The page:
3) Most of FamilySearch's genealogies are highly accurate, but sometimes they're just plain wrong. If you know your Y-DNA or mt-DNA Haplogroup, you'll see that.

4) FamilySearch won't link you with other DNA relatives.


The plus side of Ancestry:

1) only you can edit your tree
2) you can add media
3) Ancestry actively searches for records for you, which appear as Hints
4) Ancestry links you to DNA relatives. That's how I finally found my 2nd and 3rd great-grandfathers after 20 years of searching.

The negatives:

1) you have to pay for it.

2) you have to pay even more for records from other countries, which are free on FamilySearch

3) because people can add media, you end up with a lot of stupid nonsensical stuff that pile up as Hints which you have to ignore

4) the search engine interface is horrid.

5) the searches are unproductive and bombard you with irrelevant records. On FamilySearch, enter a woman's name, State of birth and birth year or range of birth years and up pops the birth certificates of all of her children, marriages, census records, death records and address records, then you get a list of name variations and associated records. You can't do that on Ancestry. In order to find the birth certificates of a woman's children on Ancestry, you have to already know the name of each child born and where and when they were born, and search on each child individually. So, I have a woman with last name Bennett born in 1917. Ancestry won't give me squat on a search, so I go to FamilySearch and enter her first and last name in the Mother field, enter Kentucky for the State and a date range. Up pops 9 birth certificates for women with that name. 4 of the 9 have the last name Cole, born in Knox County, Kentucky, where my person was born. I'm reasonably sure that's her and her children. Now I know her spouse's name. I enter the children's info and up pops Hints on Ancestry, because one died in 2014. I Google the obituary and it's extensive, identifying the maternal and paternal grandparents, parents, siblings' and spouses' names, plus city and State of residence, plus sibling in-law for the other dead sibling, plus the names of their children and spouses, grandchildren and city and State of residence. That confirms I got it right. Yes, if you're going to use Ancestry, you'll also spend a lot of time on FamilySearch.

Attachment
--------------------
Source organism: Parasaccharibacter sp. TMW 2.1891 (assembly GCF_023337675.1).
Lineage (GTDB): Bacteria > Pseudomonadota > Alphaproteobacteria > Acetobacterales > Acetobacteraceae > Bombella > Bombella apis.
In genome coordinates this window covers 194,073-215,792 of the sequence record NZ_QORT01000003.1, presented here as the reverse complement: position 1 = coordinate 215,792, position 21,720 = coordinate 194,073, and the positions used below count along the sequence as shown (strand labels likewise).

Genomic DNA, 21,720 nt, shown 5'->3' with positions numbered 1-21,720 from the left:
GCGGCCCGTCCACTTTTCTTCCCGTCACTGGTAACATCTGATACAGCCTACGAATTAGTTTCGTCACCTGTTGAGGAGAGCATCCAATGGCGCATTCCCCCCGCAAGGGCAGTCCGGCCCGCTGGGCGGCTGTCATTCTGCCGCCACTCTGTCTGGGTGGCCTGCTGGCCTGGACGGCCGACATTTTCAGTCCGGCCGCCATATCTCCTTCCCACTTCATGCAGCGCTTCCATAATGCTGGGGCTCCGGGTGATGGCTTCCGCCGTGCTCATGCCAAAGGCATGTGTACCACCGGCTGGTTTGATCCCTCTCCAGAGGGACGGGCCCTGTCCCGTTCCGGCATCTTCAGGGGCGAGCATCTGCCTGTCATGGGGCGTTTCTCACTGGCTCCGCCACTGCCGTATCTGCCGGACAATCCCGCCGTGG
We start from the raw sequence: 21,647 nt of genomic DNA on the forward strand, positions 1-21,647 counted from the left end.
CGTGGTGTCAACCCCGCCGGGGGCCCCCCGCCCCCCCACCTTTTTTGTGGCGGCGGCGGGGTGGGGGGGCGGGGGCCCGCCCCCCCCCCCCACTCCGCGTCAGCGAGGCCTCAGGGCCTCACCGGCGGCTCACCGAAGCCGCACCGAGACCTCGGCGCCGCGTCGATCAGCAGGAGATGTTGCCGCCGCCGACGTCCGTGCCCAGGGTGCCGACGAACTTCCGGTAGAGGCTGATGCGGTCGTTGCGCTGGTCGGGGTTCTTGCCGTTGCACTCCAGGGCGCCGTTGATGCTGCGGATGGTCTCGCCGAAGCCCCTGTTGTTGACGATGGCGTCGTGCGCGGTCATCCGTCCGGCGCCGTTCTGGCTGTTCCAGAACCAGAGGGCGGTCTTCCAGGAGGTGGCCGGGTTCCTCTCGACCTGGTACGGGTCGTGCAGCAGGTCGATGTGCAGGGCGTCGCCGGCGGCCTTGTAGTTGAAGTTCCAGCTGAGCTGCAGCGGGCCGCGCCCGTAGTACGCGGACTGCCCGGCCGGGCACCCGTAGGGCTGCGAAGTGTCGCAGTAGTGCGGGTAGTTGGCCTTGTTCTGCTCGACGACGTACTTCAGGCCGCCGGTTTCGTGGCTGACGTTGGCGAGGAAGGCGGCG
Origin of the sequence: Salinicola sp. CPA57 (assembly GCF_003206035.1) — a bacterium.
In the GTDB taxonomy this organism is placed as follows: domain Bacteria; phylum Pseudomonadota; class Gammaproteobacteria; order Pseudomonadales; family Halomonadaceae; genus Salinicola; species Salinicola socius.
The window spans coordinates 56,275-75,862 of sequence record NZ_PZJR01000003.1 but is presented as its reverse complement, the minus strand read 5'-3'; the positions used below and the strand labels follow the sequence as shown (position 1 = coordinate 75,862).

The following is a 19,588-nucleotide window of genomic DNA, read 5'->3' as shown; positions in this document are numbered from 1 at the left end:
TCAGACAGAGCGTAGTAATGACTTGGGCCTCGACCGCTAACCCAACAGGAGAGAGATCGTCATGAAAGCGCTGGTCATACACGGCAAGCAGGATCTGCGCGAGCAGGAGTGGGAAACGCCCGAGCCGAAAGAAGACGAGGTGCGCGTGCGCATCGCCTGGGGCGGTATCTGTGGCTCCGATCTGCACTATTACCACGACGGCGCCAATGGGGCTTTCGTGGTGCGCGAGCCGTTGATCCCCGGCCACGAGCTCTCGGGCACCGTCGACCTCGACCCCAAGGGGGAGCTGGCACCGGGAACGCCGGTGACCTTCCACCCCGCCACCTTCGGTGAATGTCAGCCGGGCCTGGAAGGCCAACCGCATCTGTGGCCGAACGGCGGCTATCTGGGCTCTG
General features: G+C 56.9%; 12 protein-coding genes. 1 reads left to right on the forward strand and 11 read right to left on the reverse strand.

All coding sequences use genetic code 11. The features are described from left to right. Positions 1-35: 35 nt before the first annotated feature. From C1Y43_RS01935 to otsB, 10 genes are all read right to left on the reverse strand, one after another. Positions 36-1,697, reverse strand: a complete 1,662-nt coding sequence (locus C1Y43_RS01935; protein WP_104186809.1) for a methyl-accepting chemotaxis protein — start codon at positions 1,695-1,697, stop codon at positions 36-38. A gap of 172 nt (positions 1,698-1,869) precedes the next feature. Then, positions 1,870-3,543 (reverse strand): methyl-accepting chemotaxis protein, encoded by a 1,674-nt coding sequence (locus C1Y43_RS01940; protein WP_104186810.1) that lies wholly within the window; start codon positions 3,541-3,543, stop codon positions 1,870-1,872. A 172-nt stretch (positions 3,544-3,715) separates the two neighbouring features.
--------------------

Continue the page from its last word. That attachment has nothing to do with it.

6) Ancestry boasts more records, but those records are useless yearbook and public address records.

7) Ancestry's transcription errors are legendary. I couldn't find the 1940 Census records for that woman on Ancestry, but I found them on FamilySearch. Then I finally found the record on Ancestry, which had been incorrectly transcribed as "Cale" instead of "Cole" but I wasted a lot of time looking for that record. That's why you spend more time on FamilySearch than Ancestry.


Just something to consider.